Combined effects of CO2 and light on large and small isolates of the unicellular N2-fixing cyanobacterium Crocosphaera watsonii from the western tropical Atlantic Ocean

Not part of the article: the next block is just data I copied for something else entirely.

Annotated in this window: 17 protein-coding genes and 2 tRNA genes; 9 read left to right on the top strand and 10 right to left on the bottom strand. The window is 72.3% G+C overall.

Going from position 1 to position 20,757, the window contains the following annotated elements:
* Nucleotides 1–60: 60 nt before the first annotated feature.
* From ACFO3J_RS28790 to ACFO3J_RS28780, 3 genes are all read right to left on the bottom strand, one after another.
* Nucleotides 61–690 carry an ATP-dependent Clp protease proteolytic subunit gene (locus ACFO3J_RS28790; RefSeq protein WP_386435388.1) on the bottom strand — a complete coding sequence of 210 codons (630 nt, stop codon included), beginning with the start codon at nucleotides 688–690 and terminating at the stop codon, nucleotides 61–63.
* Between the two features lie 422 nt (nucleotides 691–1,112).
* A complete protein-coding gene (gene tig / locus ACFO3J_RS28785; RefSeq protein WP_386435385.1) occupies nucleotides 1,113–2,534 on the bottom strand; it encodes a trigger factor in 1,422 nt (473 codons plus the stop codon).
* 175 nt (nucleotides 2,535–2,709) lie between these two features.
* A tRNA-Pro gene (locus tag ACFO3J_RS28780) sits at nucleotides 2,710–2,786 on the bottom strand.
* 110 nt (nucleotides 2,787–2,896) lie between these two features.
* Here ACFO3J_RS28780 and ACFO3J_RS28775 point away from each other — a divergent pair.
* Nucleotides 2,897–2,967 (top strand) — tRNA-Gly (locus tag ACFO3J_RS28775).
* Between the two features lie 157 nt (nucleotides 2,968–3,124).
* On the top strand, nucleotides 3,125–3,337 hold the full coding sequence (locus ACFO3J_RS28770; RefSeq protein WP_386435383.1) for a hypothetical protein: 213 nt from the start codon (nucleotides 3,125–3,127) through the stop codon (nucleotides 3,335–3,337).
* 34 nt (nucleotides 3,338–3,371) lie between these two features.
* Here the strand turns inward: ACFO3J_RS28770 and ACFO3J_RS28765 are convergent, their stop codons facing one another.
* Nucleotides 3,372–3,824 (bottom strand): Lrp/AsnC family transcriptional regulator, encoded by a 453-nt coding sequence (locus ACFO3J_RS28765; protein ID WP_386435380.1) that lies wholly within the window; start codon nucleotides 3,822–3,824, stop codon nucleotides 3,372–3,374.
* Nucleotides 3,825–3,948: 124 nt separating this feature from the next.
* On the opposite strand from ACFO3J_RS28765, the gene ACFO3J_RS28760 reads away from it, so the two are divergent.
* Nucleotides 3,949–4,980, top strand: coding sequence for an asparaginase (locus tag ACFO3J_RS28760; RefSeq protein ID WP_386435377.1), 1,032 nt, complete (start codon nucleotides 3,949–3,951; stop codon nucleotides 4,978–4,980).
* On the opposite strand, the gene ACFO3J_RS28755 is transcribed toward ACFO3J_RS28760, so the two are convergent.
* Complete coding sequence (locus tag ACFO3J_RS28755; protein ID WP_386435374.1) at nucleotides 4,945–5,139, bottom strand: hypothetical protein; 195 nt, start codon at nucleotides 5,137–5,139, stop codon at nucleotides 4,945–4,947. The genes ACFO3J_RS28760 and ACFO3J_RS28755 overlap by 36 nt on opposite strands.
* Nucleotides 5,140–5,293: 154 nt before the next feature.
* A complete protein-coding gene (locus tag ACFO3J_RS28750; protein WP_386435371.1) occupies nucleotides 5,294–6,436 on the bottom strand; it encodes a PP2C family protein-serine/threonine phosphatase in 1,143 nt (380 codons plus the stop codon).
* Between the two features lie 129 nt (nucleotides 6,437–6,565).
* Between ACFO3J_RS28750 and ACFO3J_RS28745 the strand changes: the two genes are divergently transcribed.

We examined the combined effects of light and pCO2 on growth, CO2-fixation and N2-fixation rates by strains of the unicellular marine N2-fixing cyanobacterium Crocosphaera watsonii with small (WH0401) and large (WH0402) cells that were isolated from the western tropical Atlantic Ocean. In low-pCO2-acclimated cultures (190 ppm) of WH0401, growth, CO2-fixation and N2-fixation rates were significantly lower than those in cultures acclimated to higher (present-day 385 ppm, or future 750 ppm) pCO2 treatments. Growth rates were not significantly different, however, in low-pCO2-acclimated cultures of WH0402 in comparison with higher pCO2 treatments. Unlike previous reports for C. watsonii (strain WH8501), N2-fixation rates did not increase further in cultures of WH0401 or WH0402 when acclimated to 750 ppm relative to those maintained at present-day pCO2. Both light and pCO2 had a significant negative effect on gross : net N2-fixation rates in WH0402 and trends were similar in WH0401, implying that retention of fixed N was enhanced under elevated light and pCO2. These data, along with previously reported results, suggest that C. watsonii may have wide-ranging, strain-specific responses to changing light and pCO2, emphasizing the need for examining the effects of global change on a range of isolates within this biogeochemically important genus. In general, however, our data suggest that cellular N retention and CO2-fixation rates of C. watsonii may be positively affected by elevated light and pCO2 within the next 100 years, potentially increasing trophic transfer efficiency of C and N and thereby facilitating uptake of atmospheric carbon by the marine biota. In order to allow full comparability with other ocean acidification data sets, the R package seacarb (Lavigne et al, 2014) was used to compute a complete and consistent set of carbonate system variables, as described by Nisumaa et al. (2010). In this dataset the original values were archived in addition with the recalculated parameters (see related PI). The date of carbonate chemistry calculation is 2014-09-01.